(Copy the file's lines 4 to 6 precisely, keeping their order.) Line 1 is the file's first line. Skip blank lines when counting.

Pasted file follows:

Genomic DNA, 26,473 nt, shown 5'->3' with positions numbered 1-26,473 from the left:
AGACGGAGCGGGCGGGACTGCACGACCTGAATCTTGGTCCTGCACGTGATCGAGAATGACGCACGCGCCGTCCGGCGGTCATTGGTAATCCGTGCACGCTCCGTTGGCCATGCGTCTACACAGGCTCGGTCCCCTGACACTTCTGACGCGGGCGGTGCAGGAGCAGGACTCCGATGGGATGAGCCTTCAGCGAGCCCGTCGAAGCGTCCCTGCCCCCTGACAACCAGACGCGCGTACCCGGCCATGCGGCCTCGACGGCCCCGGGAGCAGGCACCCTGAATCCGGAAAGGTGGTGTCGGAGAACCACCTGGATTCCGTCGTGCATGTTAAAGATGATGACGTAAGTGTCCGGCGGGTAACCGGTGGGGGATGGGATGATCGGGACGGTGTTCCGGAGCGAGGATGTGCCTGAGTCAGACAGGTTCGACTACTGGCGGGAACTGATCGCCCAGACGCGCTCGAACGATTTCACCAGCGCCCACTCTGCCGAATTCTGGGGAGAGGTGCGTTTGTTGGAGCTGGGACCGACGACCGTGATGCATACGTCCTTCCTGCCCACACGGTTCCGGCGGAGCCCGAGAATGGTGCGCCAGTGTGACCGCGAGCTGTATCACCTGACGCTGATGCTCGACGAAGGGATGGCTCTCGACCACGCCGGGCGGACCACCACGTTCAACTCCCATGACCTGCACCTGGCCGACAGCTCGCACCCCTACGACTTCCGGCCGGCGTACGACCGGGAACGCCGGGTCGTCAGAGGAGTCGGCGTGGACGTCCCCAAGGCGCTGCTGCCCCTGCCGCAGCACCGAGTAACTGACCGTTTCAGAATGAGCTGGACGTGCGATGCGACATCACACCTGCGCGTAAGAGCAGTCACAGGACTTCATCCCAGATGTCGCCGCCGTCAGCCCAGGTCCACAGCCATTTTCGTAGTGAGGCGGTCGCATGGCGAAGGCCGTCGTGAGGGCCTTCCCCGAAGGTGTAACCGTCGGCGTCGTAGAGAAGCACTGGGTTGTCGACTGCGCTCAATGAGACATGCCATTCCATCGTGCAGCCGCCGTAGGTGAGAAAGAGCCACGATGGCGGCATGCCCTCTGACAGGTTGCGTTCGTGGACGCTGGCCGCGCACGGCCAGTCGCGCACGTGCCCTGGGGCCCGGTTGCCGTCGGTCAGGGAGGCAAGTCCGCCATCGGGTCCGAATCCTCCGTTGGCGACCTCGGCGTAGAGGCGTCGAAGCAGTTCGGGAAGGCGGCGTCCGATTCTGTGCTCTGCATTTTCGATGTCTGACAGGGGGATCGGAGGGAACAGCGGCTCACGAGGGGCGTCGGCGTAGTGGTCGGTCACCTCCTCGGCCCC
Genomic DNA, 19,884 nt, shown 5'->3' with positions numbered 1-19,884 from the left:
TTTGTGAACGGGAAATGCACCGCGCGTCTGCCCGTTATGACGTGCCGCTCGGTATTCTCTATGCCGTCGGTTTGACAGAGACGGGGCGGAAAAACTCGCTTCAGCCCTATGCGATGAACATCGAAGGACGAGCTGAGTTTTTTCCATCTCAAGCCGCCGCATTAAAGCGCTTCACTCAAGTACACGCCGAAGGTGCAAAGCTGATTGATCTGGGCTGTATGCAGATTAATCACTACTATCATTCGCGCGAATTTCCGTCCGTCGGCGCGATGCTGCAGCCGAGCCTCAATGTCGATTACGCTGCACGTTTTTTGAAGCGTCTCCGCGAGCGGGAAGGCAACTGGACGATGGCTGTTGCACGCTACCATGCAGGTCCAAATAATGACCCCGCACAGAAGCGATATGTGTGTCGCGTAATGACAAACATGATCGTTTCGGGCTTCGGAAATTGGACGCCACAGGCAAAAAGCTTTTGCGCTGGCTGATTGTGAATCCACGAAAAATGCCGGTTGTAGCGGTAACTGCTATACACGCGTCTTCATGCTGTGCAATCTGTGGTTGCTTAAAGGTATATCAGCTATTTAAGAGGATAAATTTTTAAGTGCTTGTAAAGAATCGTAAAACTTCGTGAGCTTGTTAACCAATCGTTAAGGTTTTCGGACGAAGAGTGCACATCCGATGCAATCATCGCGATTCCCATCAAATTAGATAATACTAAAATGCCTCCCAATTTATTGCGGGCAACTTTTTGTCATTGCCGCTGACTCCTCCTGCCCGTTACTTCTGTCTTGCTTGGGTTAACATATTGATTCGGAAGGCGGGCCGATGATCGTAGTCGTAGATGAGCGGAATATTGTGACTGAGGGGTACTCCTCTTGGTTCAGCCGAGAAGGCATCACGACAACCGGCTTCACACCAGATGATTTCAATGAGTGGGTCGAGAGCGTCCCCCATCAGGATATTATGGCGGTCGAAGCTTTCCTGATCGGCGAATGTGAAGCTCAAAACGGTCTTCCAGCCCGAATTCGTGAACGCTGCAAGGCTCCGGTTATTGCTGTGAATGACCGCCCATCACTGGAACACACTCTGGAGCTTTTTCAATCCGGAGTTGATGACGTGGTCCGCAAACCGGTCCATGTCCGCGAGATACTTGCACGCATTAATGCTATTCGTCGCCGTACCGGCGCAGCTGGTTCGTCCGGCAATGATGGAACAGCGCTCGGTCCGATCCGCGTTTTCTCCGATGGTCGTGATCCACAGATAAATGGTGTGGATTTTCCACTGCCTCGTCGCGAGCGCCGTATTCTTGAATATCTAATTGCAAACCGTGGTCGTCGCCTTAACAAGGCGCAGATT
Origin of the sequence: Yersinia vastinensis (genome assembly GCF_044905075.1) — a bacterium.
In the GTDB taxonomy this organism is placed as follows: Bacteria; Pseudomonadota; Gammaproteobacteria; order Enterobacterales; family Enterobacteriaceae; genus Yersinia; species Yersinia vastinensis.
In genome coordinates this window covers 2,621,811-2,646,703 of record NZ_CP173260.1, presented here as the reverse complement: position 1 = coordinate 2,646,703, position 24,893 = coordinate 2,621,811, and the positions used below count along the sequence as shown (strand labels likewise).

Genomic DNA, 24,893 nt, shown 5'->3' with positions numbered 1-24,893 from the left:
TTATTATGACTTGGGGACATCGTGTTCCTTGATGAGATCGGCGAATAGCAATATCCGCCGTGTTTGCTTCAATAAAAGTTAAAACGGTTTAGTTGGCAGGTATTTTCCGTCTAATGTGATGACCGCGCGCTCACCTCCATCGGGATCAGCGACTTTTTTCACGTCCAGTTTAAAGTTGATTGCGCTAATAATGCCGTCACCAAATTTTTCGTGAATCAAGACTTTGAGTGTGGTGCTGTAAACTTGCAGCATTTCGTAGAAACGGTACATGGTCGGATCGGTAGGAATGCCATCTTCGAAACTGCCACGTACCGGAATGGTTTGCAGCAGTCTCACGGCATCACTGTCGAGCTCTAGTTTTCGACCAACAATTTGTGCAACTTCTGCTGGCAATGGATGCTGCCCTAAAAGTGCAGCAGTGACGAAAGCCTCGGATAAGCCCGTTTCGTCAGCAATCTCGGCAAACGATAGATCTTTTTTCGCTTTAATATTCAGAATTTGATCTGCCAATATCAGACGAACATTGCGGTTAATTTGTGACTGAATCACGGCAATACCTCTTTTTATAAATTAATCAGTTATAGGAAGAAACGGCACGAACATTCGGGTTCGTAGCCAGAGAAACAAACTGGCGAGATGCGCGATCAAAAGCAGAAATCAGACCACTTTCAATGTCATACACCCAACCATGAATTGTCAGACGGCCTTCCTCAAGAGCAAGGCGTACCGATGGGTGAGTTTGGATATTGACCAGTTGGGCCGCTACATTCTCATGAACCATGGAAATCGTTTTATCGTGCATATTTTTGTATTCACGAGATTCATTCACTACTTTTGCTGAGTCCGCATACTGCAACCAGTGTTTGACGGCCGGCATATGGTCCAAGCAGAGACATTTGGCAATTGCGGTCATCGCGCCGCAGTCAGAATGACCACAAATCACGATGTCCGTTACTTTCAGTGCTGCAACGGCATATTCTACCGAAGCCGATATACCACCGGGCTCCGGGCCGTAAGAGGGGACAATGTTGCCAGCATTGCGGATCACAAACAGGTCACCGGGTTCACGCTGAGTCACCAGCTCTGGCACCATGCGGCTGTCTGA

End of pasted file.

TTTGTGAACGGGAAATGCACCGCGCGTCTGCCCGTTATGACGTGCCGCTCGGTATTCTCTATGCCGTCGGTTTGACAGAGACGGGGCGGAAAAACTCGCTTCAGCCCTATGCGATGAACATCGAAGGACGAGCTGAGTTTTTTCCATCTCAAGCCGCCGCATTAAAGCGCTTCACTCAAGTACACGCCGAAGGTGCAAAGCTGATTGATCTGGGCTGTATGCAGATTAATCACTACTATCATTCGCGCGAATTTCCGTCCGTCGGCGCGATGCTGCAGCCGAGCCTCAATGTCGATTACGCTGCACGTTTTTTGAAGCGTCTCCGCGAGCGGGAAGGCAACTGGACGATGGCTGTTGCACGCTACCATGCAGGTCCAAATAATGACCCCGCACAGAAGCGATATGTGTGTCGCGTAATGACAAACATGATCGTTTCGGGCTTCGGAAATTGGACGCCACAGGCAAAAAGCTTTTGCGCTGGCTGATTGTGAATCCACGAAAAATGCCGGTTGTAGCGGTAACTGCTATACACGCGTCTTCATGCTGTGCAATCTGTGGTTGCTTAAAGGTATATCAGCTATTTAAGAGGATAAATTTTTAAGTGCTTGTAAAGAATCGTAAAACTTCGTGAGCTTGTTAACCAATCGTTAAGGTTTTCGGACGAAGAGTGCACATCCGATGCAATCATCGCGATTCCCATCAAATTAGATAATACTAAAATGCCTCCCAATTTATTGCGGGCAACTTTTTGTCATTGCCGCTGACTCCTCCTGCCCGTTACTTCTGTCTTGCTTGGGTTAACATATTGATTCGGAAGGCGGGCCGATGATCGTAGTCGTAGATGAGCGGAATATTGTGACTGAGGGGTACTCCTCTTGGTTCAGCCGAGAAGGCATCACGACAACCGGCTTCACACCAGATGATTTCAATGAGTGGGTCGAGAGCGTCCCCCATCAGGATATTATGGCGGTCGAAGCTTTCCTGATCGGCGAATGTGAAGCTCAAAACGGTCTTCCAGCCCGAATTCGTGAACGCTGCAAGGCTCCGGTTATTGCTGTGAATGACCGCCCATCACTGGAACACACTCTGGAGCTTTTTCAATCCGGAGTTGATGACGTGGTCCGCAAACCGGTCCATGTCCGCGAGATACTTGCACGCATTAATGCTATTCGTCGCCGTACCGGCGCAGCTGGTTCGTCCGGCAATGATGGAACAGCGCTCGGTCCGATCCGCGTTTTCTCCGATGGTCGTGATCCACAGATAAATGGTGTGGATTTTCCACTGCCTCGTCGCGAGCGCCGTATTCTTGAATATCTAATTGCAAACCGTGGTCGTCGCCTTAACAAGGCGCAGATT
Origin of the sequence: Yersinia vastinensis (genome assembly GCF_044905075.1) — a bacterium.
In the GTDB taxonomy this organism is placed as follows: Bacteria; Pseudomonadota; Gammaproteobacteria; order Enterobacterales; family Enterobacteriaceae; genus Yersinia; species Yersinia vastinensis.